Wed, 26 June 2013
In today’s jazz world, Terence Blanchard stands with only a few other musicians as a master of performance, recording, education, and composition. His desire to stretch himself artistically has resulted in dozens of Broadway, television and film scores, large scale suites, and now, an opera.
On June 15th, Opera Theatre of Saint Louis and Jazz St. Louis combined forces to premiere Blanchard’s first opera, Champion, an “Opera in Jazz” based on the story of the boxing champion Emile Griffith. With music by Blanchard and libretto by the Pulitzer Prize-Winning Playwright Michael Cristofer, Champion gives Blanchard the opportunity to blend the uniquely American tradition of jazz with the dramatic power of opera. The work has been called "a new kind of American masterpiece."
The opera will run through the end of June, when the Blanchard Quintet will hit the road for a summer of festivals and stages around the world. That tour will end with an extended run at Dinaledi Stage in Johannesburg, S. Africa with special guest – and recent collaborator - Lionel Loueke joining the band.
I spoke with Blanchard as he was finishing a week-long stay at the Jazz Standard in New York, where the Quintet featured material from the new CD Magnetic. A true group collaboration, the CD gives the band – Blanchard on trumpet; Fabian Almazan on piano; Kendrick Scott on drums; Brice Winston on tenor saxophone; and Joshua Crumbly on bass – the opportunity o record compositions from the various members, with Blanchard encouraging them to write and grow as artists. The results are a sonic palette that moves from straight ahead sounds (“Don’t Run”, which features guests Ravi Coltrane and Ron Carter sitting in) to more experimental textures on “Hallucinations” and “Pet Step Sitter’s Theme Song”.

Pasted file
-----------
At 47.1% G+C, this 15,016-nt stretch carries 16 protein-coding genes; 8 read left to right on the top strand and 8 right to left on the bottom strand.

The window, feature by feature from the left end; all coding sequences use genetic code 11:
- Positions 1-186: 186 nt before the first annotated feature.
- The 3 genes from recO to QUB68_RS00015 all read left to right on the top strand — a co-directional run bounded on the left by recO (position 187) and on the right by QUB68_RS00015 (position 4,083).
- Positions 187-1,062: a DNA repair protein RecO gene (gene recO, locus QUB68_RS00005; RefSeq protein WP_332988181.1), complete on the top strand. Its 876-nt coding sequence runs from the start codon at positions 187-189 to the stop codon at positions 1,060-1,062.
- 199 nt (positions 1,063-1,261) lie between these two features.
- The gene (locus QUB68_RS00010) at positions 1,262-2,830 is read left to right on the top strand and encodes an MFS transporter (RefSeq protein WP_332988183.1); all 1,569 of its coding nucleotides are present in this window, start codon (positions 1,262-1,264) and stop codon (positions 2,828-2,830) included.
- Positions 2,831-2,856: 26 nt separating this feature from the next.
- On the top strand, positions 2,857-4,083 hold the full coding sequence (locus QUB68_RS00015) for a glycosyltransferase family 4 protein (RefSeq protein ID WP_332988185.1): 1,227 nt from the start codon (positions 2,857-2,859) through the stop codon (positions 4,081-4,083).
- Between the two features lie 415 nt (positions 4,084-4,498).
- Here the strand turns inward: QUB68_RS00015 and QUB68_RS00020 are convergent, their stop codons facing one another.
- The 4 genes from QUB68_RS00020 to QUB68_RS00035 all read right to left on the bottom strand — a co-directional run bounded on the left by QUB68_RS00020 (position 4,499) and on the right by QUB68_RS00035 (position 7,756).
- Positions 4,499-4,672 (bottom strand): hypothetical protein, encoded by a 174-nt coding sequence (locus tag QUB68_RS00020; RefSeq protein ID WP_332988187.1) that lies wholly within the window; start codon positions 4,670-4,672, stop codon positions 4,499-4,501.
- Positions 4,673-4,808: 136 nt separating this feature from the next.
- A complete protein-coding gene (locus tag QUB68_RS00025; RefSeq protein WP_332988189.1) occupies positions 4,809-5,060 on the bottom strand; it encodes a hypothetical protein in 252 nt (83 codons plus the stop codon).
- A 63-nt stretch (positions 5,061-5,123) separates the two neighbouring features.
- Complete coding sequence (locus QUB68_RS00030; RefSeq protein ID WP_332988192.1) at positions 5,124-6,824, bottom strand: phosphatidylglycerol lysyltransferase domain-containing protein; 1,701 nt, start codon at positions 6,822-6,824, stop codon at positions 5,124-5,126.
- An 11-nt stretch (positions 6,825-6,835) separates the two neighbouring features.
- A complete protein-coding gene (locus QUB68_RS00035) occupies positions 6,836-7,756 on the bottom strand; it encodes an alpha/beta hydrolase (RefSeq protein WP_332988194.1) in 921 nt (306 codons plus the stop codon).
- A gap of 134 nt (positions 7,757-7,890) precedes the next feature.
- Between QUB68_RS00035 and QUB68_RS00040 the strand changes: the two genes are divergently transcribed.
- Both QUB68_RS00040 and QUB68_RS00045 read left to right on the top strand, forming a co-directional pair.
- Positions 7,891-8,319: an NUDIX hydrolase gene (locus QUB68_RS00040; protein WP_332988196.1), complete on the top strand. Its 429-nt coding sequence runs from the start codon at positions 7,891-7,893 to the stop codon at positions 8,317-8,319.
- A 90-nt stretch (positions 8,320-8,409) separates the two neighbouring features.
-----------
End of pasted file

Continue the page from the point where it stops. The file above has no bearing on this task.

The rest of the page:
Podcast 359 can be downloaded here, as Terence and I talk about the Quintet, Champion, and the creative process of scoring jazz for the stage and screen. Music featured in the podcast includes:
Terence Blanchard – “Jacob’s Ladder” from Magnetic. 21-year-old bass prodigy Crumbly composed what might be the finest track on the CD – a beautiful ballad with a memorable Blanchard solo.
Terence Blanchard – “Pet Step Sitter’s Theme Song” from Magnetic. Blanchard's electronically processed trumpet is a highlight of this Fabian Almazan composition, as well as virtuosic piano work, and Lionel Loueke's usual finesse on guitar and vocalizations.
\Terence Blanchard – “No Borders Just Horizons" from Magnetic. Drummer Kendrick Scott is an underrated performer on the drums, and a strong composer as well. Blanchard is generous with his praise of Scott’s ability to be :”in the moment” as the band improvises.
Terence Blanchard and the Branford Marsalis Quartet – “Say Hey“ from the soundtrack to Mo’ Better Blues. Blanchard has scored dozens of film and stage productions, including a number by Spike Lee, who directed this Denzel Washington film in 1990. The band is Blanchard on trumpet, Marsalis on sax, Robert Hurst on bass, the late Kenny Kirkland on piano and Jeff “Tain” Watts on drums.
Direct download: Podcast_359_-_A_Conversation_with_Terence_Blanchard.mp3
Category:podcasts -- posted at: 12:00am EDT